Police have been accused of being too 'soft' in their response to homophobic tweets sent to Brighton and Hove Albion football fans.
The 'vicious' anti-gay messages were sent by three fans of London soccer club Crystal Palace earlier this month.
But instead of arresting the 15 and 16 year olds Sussex police visited the boys' parents to lecture them.
'We are supposed to be zero tolerance in this city but the police are clearly taking a softly-softly approach,' Chris Cooke, chairman of the UK city's LGBT Community Safety Forum, told The Argus.
'If these had been racist messages then there would have been arrests rather than a slap on the wrist.
'We have got to be tough and we have got to send a clear message that homophobic behavior is clearly unacceptable.'
However, writing on his blog, investigating officer PC Darren Balkham said after being alerted to 'some quite vicious homophobic tweeting' he decided not to arrest the youngsters because he didn't believe it would achieve anything.
'It would leave them with a possible criminal record and maybe ruin their lives, all for the sake of complete ignorance and stupidity from behind a keyboard,' he wrote.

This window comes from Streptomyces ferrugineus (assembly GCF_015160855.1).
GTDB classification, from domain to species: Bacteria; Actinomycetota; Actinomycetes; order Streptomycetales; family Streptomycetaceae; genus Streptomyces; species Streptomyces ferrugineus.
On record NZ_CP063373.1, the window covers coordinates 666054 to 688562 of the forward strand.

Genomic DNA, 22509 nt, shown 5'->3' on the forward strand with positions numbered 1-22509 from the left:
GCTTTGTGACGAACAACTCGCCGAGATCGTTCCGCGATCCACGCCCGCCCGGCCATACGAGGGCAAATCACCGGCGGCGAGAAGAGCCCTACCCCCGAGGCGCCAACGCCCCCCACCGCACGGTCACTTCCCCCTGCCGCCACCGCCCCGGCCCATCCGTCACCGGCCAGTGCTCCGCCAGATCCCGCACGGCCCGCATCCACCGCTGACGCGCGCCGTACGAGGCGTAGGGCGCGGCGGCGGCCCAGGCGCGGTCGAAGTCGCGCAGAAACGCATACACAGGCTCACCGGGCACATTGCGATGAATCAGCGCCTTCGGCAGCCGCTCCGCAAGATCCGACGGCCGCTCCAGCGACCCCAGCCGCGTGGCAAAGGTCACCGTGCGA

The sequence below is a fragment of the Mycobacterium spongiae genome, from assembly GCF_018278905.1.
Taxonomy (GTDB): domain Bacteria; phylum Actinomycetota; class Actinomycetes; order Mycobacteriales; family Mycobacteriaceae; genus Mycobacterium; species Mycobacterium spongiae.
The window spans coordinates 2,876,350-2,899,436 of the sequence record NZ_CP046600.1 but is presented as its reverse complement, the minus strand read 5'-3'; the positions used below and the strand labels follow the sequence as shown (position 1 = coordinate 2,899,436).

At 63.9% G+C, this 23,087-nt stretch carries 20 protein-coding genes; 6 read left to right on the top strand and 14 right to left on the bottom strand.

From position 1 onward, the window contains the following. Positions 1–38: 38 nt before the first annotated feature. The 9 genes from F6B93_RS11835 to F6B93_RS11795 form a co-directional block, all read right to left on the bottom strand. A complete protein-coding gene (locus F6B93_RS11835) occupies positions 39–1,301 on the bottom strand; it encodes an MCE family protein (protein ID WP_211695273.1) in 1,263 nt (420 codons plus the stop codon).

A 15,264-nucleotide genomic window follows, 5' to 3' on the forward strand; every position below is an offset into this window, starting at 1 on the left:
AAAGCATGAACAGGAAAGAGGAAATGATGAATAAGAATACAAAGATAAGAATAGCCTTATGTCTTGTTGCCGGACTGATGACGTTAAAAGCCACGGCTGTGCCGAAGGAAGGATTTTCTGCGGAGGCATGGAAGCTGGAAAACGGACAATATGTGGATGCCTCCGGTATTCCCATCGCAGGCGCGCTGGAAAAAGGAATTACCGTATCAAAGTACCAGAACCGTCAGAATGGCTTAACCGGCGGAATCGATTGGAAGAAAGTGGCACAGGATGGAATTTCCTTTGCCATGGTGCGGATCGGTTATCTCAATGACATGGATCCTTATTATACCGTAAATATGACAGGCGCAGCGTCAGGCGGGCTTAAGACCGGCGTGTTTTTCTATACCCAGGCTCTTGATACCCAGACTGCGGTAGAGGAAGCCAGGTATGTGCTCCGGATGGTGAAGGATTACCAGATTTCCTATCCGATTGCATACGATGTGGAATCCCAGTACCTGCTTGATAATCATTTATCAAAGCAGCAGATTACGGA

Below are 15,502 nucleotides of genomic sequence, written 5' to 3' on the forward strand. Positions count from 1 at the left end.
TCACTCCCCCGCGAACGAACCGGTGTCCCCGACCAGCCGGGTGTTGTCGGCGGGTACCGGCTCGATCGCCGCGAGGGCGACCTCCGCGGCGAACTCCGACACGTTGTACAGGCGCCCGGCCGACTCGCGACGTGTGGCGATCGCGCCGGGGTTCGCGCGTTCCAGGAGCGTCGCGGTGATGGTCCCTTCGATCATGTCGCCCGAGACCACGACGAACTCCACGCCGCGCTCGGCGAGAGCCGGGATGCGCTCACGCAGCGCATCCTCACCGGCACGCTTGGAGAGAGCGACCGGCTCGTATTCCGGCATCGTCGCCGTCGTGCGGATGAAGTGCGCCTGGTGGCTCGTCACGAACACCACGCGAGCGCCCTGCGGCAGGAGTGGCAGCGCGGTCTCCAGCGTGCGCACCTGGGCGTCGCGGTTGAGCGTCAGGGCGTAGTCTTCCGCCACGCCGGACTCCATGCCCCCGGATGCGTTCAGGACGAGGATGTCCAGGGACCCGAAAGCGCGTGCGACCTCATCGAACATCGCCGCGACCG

He told Gay Star News that he believed 'education is the key'.
'What annoys me is the ignorance and stupidity regarding the LGBT community,' he said.
'I want to look at how we can educate people and that what they say, whether it be Twitter or Facebook, is wrong. People have feelings.'
He added: 'Where we find areas where we can educate people, I want to look at that avenue. I'm not saying that every time it happens that would be the right course of action, because it wouldn't.'
PC Balkham denies the police treat homophobia any differently from racism, saying they are both hate crimes. He says that the police have helped bring in ground regulations at Brighton and Hove Albion FC's stadium to ensure anti-gay abuse is dealt with.